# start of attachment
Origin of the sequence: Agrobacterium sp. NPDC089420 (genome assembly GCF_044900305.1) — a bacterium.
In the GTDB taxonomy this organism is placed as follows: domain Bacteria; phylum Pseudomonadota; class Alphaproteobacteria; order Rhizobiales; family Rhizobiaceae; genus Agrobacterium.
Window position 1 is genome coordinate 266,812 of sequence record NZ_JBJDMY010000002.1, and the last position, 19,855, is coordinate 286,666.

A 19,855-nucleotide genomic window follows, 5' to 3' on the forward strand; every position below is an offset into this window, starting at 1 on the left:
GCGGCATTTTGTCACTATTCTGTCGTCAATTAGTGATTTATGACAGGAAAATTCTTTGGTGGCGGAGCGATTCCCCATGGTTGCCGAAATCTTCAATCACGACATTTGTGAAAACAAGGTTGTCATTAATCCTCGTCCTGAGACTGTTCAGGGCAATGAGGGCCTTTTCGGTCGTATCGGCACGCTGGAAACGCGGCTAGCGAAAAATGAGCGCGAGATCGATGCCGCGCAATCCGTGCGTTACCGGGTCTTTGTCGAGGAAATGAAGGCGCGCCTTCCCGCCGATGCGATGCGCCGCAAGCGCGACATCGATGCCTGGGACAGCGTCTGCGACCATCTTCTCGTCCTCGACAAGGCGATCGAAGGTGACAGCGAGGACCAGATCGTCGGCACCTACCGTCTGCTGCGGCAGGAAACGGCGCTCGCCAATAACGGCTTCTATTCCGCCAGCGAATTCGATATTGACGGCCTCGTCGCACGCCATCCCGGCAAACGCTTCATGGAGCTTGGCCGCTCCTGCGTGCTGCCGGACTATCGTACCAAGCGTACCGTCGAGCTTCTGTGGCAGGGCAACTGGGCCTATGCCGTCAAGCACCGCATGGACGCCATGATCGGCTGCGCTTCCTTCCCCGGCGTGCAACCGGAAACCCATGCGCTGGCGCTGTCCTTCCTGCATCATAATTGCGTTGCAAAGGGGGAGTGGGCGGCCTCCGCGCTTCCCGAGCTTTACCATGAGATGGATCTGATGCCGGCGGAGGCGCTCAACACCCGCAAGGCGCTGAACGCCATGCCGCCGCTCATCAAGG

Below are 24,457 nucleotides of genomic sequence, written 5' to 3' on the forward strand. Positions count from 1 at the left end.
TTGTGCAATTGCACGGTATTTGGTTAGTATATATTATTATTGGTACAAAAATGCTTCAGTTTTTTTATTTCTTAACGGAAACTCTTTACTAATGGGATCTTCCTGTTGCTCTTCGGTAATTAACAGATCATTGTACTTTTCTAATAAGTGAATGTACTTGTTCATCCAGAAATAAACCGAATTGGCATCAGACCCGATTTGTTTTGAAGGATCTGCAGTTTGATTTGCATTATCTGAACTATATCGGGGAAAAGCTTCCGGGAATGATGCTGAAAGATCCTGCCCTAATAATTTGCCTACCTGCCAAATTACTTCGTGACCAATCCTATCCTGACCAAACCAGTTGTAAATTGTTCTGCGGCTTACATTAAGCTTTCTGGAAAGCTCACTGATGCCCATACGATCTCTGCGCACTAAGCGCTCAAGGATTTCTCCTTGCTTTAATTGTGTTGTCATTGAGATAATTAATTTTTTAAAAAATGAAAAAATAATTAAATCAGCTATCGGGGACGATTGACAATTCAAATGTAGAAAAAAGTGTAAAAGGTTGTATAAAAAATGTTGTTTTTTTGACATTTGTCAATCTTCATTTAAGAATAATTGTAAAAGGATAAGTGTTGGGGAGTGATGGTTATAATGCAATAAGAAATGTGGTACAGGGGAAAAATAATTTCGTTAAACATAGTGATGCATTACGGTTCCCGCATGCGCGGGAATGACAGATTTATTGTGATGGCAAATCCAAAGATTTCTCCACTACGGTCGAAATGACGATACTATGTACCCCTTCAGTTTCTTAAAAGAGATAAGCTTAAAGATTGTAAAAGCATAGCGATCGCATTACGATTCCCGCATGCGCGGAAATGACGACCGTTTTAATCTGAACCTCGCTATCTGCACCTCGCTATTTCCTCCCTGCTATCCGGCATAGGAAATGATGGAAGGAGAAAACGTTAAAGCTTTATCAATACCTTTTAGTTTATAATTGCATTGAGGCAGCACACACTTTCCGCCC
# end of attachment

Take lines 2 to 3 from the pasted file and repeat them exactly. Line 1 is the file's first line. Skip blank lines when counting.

In the GTDB taxonomy this organism is placed as follows: domain Bacteria; phylum Pseudomonadota; class Alphaproteobacteria; order Rhizobiales; family Rhizobiaceae; genus Agrobacterium.
Window position 1 is genome coordinate 266,812 of sequence record NZ_JBJDMY010000002.1, and the last position, 19,855, is coordinate 286,666.